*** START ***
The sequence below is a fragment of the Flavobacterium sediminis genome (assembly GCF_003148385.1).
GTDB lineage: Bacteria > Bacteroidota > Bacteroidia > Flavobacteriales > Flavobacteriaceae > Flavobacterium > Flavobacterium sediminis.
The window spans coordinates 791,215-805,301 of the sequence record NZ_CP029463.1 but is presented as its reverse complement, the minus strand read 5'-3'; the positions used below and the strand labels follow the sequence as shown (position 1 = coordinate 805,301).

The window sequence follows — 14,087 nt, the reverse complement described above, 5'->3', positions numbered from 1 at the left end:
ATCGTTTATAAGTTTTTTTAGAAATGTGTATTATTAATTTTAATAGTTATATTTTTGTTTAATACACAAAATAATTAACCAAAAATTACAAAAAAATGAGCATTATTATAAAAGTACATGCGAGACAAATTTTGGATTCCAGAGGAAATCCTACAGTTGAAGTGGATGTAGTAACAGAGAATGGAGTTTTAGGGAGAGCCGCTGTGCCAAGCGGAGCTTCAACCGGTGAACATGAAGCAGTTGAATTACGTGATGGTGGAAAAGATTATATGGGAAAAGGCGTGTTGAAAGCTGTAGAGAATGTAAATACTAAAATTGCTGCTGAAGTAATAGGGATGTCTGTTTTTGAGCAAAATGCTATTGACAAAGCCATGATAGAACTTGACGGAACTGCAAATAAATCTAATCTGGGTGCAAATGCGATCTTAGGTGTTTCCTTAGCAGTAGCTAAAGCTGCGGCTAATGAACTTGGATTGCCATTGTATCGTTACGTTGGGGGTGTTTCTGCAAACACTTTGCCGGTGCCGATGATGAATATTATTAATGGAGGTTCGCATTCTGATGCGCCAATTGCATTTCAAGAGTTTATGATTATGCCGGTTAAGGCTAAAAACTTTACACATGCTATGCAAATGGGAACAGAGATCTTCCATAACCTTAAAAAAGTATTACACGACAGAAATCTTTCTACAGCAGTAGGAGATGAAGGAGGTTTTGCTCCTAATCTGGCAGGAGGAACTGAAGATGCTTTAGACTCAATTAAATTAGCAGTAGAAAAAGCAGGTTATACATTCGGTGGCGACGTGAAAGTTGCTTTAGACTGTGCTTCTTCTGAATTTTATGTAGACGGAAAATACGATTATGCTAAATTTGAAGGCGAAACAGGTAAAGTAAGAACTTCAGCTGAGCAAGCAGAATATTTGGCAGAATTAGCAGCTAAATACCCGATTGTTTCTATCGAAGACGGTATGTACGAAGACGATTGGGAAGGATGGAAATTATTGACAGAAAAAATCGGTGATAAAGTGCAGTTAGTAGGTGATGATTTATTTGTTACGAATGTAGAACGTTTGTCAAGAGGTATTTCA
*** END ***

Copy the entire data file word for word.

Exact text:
The sequence below is a fragment of the Flavobacterium sediminis genome (assembly GCF_003148385.1).
GTDB lineage: Bacteria > Bacteroidota > Bacteroidia > Flavobacteriales > Flavobacteriaceae > Flavobacterium > Flavobacterium sediminis.
The window spans coordinates 791,215-805,301 of the sequence record NZ_CP029463.1 but is presented as its reverse complement, the minus strand read 5'-3'; the positions used below and the strand labels follow the sequence as shown (position 1 = coordinate 805,301).

The window sequence follows — 14,087 nt, the reverse complement described above, 5'->3', positions numbered from 1 at the left end:
ATCGTTTATAAGTTTTTTTAGAAATGTGTATTATTAATTTTAATAGTTATATTTTTGTTTAATACACAAAATAATTAACCAAAAATTACAAAAAAATGAGCATTATTATAAAAGTACATGCGAGACAAATTTTGGATTCCAGAGGAAATCCTACAGTTGAAGTGGATGTAGTAACAGAGAATGGAGTTTTAGGGAGAGCCGCTGTGCCAAGCGGAGCTTCAACCGGTGAACATGAAGCAGTTGAATTACGTGATGGTGGAAAAGATTATATGGGAAAAGGCGTGTTGAAAGCTGTAGAGAATGTAAATACTAAAATTGCTGCTGAAGTAATAGGGATGTCTGTTTTTGAGCAAAATGCTATTGACAAAGCCATGATAGAACTTGACGGAACTGCAAATAAATCTAATCTGGGTGCAAATGCGATCTTAGGTGTTTCCTTAGCAGTAGCTAAAGCTGCGGCTAATGAACTTGGATTGCCATTGTATCGTTACGTTGGGGGTGTTTCTGCAAACACTTTGCCGGTGCCGATGATGAATATTATTAATGGAGGTTCGCATTCTGATGCGCCAATTGCATTTCAAGAGTTTATGATTATGCCGGTTAAGGCTAAAAACTTTACACATGCTATGCAAATGGGAACAGAGATCTTCCATAACCTTAAAAAAGTATTACACGACAGAAATCTTTCTACAGCAGTAGGAGATGAAGGAGGTTTTGCTCCTAATCTGGCAGGAGGAACTGAAGATGCTTTAGACTCAATTAAATTAGCAGTAGAAAAAGCAGGTTATACATTCGGTGGCGACGTGAAAGTTGCTTTAGACTGTGCTTCTTCTGAATTTTATGTAGACGGAAAATACGATTATGCTAAATTTGAAGGCGAAACAGGTAAAGTAAGAACTTCAGCTGAGCAAGCAGAATATTTGGCAGAATTAGCAGCTAAATACCCGATTGTTTCTATCGAAGACGGTATGTACGAAGACGATTGGGAAGGATGGAAATTATTGACAGAAAAAATCGGTGATAAAGTGCAGTTAGTAGGTGATGATTTATTTGTTACGAATGTAGAACGTTTGTCAAGAGGTATTTCA